A high-protein, low-carb diet isn’t a branded diet devised by a clever celebrity. It’s a way of eating loosely based on one’s macronutrient intake.
The macros that matter on this diet are—(obviously)—protein and carbs. Fat plays a role too, but it’s not the star.
In this article, you’ll learn the basics, benefits, potential downsides, approved foods, and meal plans for a high-protein low-carb diet. Stick around for 3 minutes. It will be time well spent.
What is a High-Protein Low-Carb diet?
A high-protein, low-carb diet is high in protein and low in carbohydrates. But what do “high-protein” and “low-carb” actually mean?
There isn’t a consensus definition, but high-protein generally refers to protein intakes above the recommended dietary allowance (RDA) of 0.8 grams per kilogram body weight.[*] For a 200-pound person, this is about 73 grams of protein per day.
But the RDA may be too low. For instance, one 2016 paper in the journal Food & Function suggests the following daily protein targets for “functional needs such as promoting skeletal-muscle protein accretion and physical strength”:[*]
- For sedentary people: 1 gram per kilogram body weight (90 grams protein for a 200-pound person)
- For moderately active people: 1.3 grams per kilogram body weight (120 grams protein for a 200-pound person)
- For very active people: 1.6 grams per kilogram body weight (150 grams protein for a 200-pound person)
What about low-carb? The National Institutes of Health (NIH) defines a low-carb diet as a diet that contains fewer than 26% of calories from carbohydrates.[*] (Note: diets like Keto that allow fewer than 10% of calories from carbohydrates are classed as very low-carb diets).
To recap, a high-protein, low-carb diet exceeds the RDA for protein and limits carbs to 26% of daily calories. Any remaining calories will come from fat.
A High-Protein Keto Diet
A high-protein Keto diet is a species of high-protein diet. Eating high-protein Keto entails eating 30 to 35 percent of your calories from protein, under 10 percent from carbs, and 50 to 60 percent from fat.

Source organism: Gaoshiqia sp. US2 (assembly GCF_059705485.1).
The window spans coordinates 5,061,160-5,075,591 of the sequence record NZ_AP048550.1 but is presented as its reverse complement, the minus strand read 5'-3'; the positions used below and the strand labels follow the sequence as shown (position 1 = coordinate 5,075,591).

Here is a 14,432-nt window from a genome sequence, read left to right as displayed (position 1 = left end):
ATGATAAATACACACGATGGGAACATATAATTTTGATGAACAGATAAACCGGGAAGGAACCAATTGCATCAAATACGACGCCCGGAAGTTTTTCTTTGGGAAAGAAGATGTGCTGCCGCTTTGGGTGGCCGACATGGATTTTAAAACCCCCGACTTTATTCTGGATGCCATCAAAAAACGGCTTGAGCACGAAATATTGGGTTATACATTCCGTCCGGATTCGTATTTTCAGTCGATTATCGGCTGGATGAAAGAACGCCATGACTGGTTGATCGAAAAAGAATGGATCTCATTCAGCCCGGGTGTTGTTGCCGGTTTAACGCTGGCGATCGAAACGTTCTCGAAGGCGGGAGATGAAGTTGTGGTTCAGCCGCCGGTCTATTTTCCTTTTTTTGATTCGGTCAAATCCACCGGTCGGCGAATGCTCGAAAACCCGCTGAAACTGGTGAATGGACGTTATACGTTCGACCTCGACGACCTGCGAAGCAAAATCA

Won’t all that protein kick you out of ketosis? (ketosis is the fat-burning metabolic state for which Keto is named). While high-protein intakes aren’t recommended for therapeutic ketosis (to treat epilepsy, for instance), the research suggests they’re perfectly compatible with weight loss, muscle growth, and strength maintenance.[*][*]
Benefits of High-Protein Low-Carb
Why prioritize protein and limit carbs? Consider these potential health benefits.
#1: Weight loss
Both high-protein and low-carb diets are well-documented to help with weight loss and weight maintenance.[*][*][*] And the combination (as a high-protein Keto diet) has been shown to help obese folks with obesity shed pounds.[*]
One reason why? Satiety.
High protein intakes, it’s been shown, reduce hunger hormones and stimulate fullness hormones.[*] In other words, protein fills you up.
Both high-protein and low-carb diets may also increase calorie burn.[*][*] Protein-rich meals that are low in carbohydrates also slow gastric emptying and reduce postprandial glycemia, meaning you get less of a blood sugar spike after eating. Combine this effect with a smaller appetite and you have a formula for weight loss.
#2: Improved body composition
Improving body composition means reducing body fat in proportion to muscle mass. High-protein, low-carb diets can help on both counts.
First of all, getting enough protein is essential for building, maintaining, and repairing muscle. Case in point: older folks who don’t get enough protein are at higher risk for developing sarcopenia, a condition of age-related muscle loss.[*]